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The Hero of Ages by Brandon Sanderson

Well, after a steady read through the last two books in sequence by Brandon Sanderson, I have arrived at the end of the Mistborn trilogy. It was quite an effort, if only in terms of holding such heavyweight tomes for so long without straining a muscle. The conclusion? What starts well in Mistborn: The Final Empire, and continues with intelligent panache in The Well of Ascension, comes to a grinding halt in The Hero of Ages. What a disappointment!

The first two books have a tight focus. In Mistborn: The Final Empire, everything moves with smooth precision towards the death of the Lord Ruler. The Well of Ascension picks up the pieces after the success of the revolution, and deals with the inevitable disintegration of the Final Empire. The siege of the capital city becomes the crucible in which the survivors are forged into a more self-confident group. But The Hero of Ages becomes diffuse in structure as the survivors are spread thin around the collapsing Empire in their attempts to find the key to survive the destruction of their environment. We are left to juggle different balls in the air as Sanderson explains the physiology and abilities of the different groups, and leads up to the conclusion. This makes the action very repetitive. Elend plays the reverse role. In The Well of Ascension, he was defending a walled city. This time, he must lead an army against another walled city. Spook leads another revolution in a second city. Our poor kandra gets chased around the landscape, while Sazed ponders the nature of religion and generally mopes around after the death of Tindwyl. And then there’s the fighting. What was quite interesting the first and second time round, has absolutely nothing new in this final volume. All that changes is the scale of the fighting. Vin and Eland, now both Mistborn, must fight koloss and inquisitors in ever greater numbers. There is, I suppose, a not unpleasing irony in Elend’s last hurrah against the koloss, but most of the other fighting is boring.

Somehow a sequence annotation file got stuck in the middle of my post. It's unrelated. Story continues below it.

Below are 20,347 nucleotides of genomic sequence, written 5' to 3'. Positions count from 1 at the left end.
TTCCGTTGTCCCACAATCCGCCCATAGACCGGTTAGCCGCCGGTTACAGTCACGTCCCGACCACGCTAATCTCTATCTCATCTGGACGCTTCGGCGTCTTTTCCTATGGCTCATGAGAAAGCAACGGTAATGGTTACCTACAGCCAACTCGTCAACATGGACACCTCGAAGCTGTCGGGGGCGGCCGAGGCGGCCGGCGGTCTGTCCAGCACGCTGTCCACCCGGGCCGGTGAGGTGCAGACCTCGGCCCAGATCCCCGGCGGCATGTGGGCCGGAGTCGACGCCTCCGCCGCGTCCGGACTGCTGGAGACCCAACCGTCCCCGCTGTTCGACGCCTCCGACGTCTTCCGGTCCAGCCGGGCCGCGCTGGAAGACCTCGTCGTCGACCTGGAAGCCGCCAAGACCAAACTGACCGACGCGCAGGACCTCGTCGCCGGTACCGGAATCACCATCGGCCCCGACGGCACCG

Worse, Sanderson feels obliged to explain most of the detail in the construction of this world (leaving the central mystery of the nature of the overarching power completely unexplained). This is not merely a local supernatural phenomenon. As the two personified forces in apparent binary opposition, Preservation and Ruin were able to agree the creation of the people on an unoccupied planet. In this, we can admire Sanderson’s ingenuity and smile because he cares nothing for genre boundaries. The blurring between fantasy and science fiction becomes increasingly overt as the trilogy advances. Who would have thought that a little knowledge of astronomy would become so useful towards the end. But, taken as a whole, narrative drive is sacrificed to allow for an express and implied discussion of the dynamics of change.